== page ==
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MODERN BASEBALL

W/ PUP, Jeff Rosenstock, Tiny Moving Parts, Tiny Moving Parts
  • Doors: 7PM
  • Show: 7:30PM
Tickets:
  • $SOLD OUT
  • NONE
at Door
ALL AGES & 19+
 Collective Concerts & HomestickTO

 Present… MODERN BASEBALL W/ PUP, Jeff Rosenstock, Tiny Moving Parts, Tiny Moving Parts

Doors 7pm all ages & 19+ $20 at https://www.ticketfly.com/purchase/event/933627

General tickets go on sale on Fri. Aug 14, 2015 12:00 PM EDT.

Jeff Rosenstock

We Cool? is expertly-crafted, as perfect and unexpectedly uplifting a collection of songs about debilitating depression could be. From the deceptively subtle introduction of opener “Get Old Forever” to the reinvention of the album’s musical and lyrical themes that elevate finale “Darkness Records,” We Cool? succeeds in building on Rosenstock’s existing body of work while branching out to become his most ambitious and vital release to date. Which, if you’ve been paying attention, is no mean feat.

For the past ten years, Rosenstock stood at the helm of Brooklyn-based DIY stalwarts Bomb the Music Industry! – a collective that pioneered pay-what-you-can self-recorded albums, offered hand-created merch for donations and still managed to tour the world. Their final shows were beer-soaked Irish wakes for an international collection of misfits and passionate weirdos. They were huge – like a 1982 cult movie come to consume the drive-in – and then, they were over.

After a decade of not only traveling in the same weathered van, but also spent attempting to passionately record densely-layered punk anthems in noisy practice spaces and crowded New York City apartments, Rosenstock was due for a change of scenery. So he went to California.

Recorded by Jack Shirley (Joyce Manor, Deafheaven), whose Bay area Atomic Garden studio played host to Rosenstock’s new band, We Cool? is sonically ambitious, overdriven, and immediate. Along with a band featuring Hard Girls guitarist Mike Huguenor, Bruce Lee Band drummer Kevin Higuchi, and former Bomb bassist John DeDomenici, the foundation of each song was recorded live to tape inside of a day. We Cool? layers its harmonies, organs, and clarinets on top of this energetic, barebones base, recalling earlier melodic motifs or creating massive climaxes that carry the listener through its twelve songs. With additional elements added in the customary New York apartments and parents’ homes that Rosenstock is known for, every song here possesses its own unique character, from the ’90s post-punk dirge of “I’m Serious, I’m Sorry” to the vintage power-pop of “Hey Allison!.”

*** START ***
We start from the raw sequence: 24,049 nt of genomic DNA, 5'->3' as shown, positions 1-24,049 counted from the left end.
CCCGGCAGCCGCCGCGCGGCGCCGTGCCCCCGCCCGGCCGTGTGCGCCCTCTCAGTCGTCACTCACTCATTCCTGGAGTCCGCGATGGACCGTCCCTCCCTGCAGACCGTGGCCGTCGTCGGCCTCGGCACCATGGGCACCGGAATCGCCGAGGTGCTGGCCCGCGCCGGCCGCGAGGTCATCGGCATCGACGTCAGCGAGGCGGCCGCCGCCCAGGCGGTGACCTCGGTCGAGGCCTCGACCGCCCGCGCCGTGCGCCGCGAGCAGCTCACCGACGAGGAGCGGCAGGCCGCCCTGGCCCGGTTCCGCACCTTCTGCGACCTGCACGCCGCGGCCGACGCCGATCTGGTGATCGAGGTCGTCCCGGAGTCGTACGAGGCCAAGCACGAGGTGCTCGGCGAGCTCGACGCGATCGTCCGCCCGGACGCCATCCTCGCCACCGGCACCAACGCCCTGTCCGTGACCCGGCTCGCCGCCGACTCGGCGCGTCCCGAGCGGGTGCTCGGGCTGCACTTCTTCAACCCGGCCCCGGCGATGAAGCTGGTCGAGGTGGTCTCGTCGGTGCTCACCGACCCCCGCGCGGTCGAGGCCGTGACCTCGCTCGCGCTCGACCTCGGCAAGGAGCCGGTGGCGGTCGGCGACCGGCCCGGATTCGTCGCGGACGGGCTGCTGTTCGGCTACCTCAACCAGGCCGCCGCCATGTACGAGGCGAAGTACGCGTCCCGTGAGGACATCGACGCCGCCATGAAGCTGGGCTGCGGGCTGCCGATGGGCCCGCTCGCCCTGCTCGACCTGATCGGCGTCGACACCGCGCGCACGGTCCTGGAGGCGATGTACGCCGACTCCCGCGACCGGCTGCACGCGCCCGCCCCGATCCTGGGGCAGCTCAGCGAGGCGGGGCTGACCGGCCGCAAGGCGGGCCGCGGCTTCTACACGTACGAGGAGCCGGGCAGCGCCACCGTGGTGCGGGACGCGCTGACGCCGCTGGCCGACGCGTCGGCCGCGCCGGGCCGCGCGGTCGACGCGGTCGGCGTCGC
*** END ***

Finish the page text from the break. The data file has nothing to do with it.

There’s another, more subtle element that makes We Cool? the clearest distillation of Rosenstock’s songwriting talents – a stark, unadorned lyrical approach that doesn’t mask much of the tumult of the last few years of his life. For him, this is something of a breakup album – a marker of the end of a fulfilling decade-long relationship with the close friends who comprised Bomb the Music Industry! over the years. It’s a lament for not only the band itself, but the community that was built around it. These songs were written with no audience in mind, and that uncertainty left Rosenstock free to be as dark and direct as he needed.

Like so many great albums, it can be easy to miss that darkness when you’re caught arm-in-arm with your friends singing yourself hoarse. But like the best albums, nothing is ever that simple, and the soundtrack of last night’s euphoria becomes suddenly introspective in the cold light of the morning. And We Cool? is one of those albums.

Tiny Moving Parts